LBC INTERNATIONAL - Non AP Television News material
24 November 2011
1. Wide of Lebanese Prime Minister Najib Mikati being interviewed
2. SOUNDBITE: (Arabic) Najib Mikati, Lebanese Prime Minister:
"I believe that by resigning I would be protecting Lebanon. Because if I am there, if I stayed on and we made the decision - and I believe in democracy (being the correct way to make decisions) - and the Cabinet decided not to fund (the tribunal), then if I stayed on in my post, sanctions will come to Lebanon, all of Lebanon, because I would have rubber-stamped it and agreed to the Cabinet's decision not to commit (to funding the tribunal)."
25 November 2011
3. Various of street scenes
4. Tilt down newspapers displayed on stand
5. Close-up of The International newspaper front page, headline reads (in Arabic) "Mikati's decision to resign is rejected by finance ministry."
Lebanon's prime minister has threatened to step down if the country's Cabinet refuses to fund a UN-backed tribunal investigating the 2005 assassination of a Lebanese statesman Rafik Hariri.
The move would almost certainly plunge the deeply divided country into a political crisis.
In a televised interview broadcast late on Thursday, Najib Mikati said he refused to head a government that did not honour Lebanon's obligation to support the Netherlands-based court in investigating the death of former prime minister Rafik Hariri.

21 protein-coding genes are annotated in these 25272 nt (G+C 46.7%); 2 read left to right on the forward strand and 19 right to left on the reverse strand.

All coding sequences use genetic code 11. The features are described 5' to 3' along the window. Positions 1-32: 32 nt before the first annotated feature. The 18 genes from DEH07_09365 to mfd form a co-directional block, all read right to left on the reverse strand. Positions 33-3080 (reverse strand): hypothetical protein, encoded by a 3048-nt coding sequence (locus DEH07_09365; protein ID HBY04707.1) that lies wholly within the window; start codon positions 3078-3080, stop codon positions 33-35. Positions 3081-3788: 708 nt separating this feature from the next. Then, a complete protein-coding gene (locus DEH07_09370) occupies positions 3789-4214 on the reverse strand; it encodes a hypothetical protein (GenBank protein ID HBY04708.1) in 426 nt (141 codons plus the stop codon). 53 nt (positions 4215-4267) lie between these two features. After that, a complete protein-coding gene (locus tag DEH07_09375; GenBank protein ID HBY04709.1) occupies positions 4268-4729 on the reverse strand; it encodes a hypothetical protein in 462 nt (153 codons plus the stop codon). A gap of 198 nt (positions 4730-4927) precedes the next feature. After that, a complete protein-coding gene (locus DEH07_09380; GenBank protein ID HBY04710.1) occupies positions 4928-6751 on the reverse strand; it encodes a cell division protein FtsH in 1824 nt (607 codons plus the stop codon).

"I refuse to be in a post in which Lebanon fails to commit to its international obligations," Mikati said in the interview with the local LBC TV station. "By resigning, I would be protecting Lebanon."
The investigation, and the degree to which the Lebanese authorities should cooperate with it, has become one of the most controversial issues in Lebanese politics in recent years.
Mikati's stance in favour of cooperation is in stark contrast with some of his allies, including the Shiite Muslim Hezbollah group, which strongly backed him as prime minister five months ago.
Hariri was killed by a suicide truck bomb on February 14, 2005, in one of the most dramatic political assassinations in the Middle East.
A billionaire businessman, he was at the time Lebanon's most prominent politician.
The United Nations and the Lebanese government subsequently instituted a Special Tribunal for Lebanon to investigate the case.
It has since indicted four members of Hezbollah in the killing.
The group denies any role in the assassination.
The Hezbollah-backed government of Mikati now faces a deadline for agreeing to pay Lebanon's 49 percent share in the tribunal for this year.
Hezbollah and its allies, who hold the majority of seats in Mikati's government, have rejected its funding by the Lebanese government. They consider the court to be illegitimate.
The issue is to be discussed at a crucial Cabinet session next week.
Mikati was Hezbollah's pick for prime minister five months ago when he replaced Saad Hariri, the slain prime minister's son. Hariri was ousted from his post by Hezbollah and its allies for his refusal to end Lebanon's cooperation with the tribunal.
Western countries have hinted at possible sanctions if Lebanon fails to cooperate.
Mikati, in the interview, said he wanted to spare Lebanon the consequences.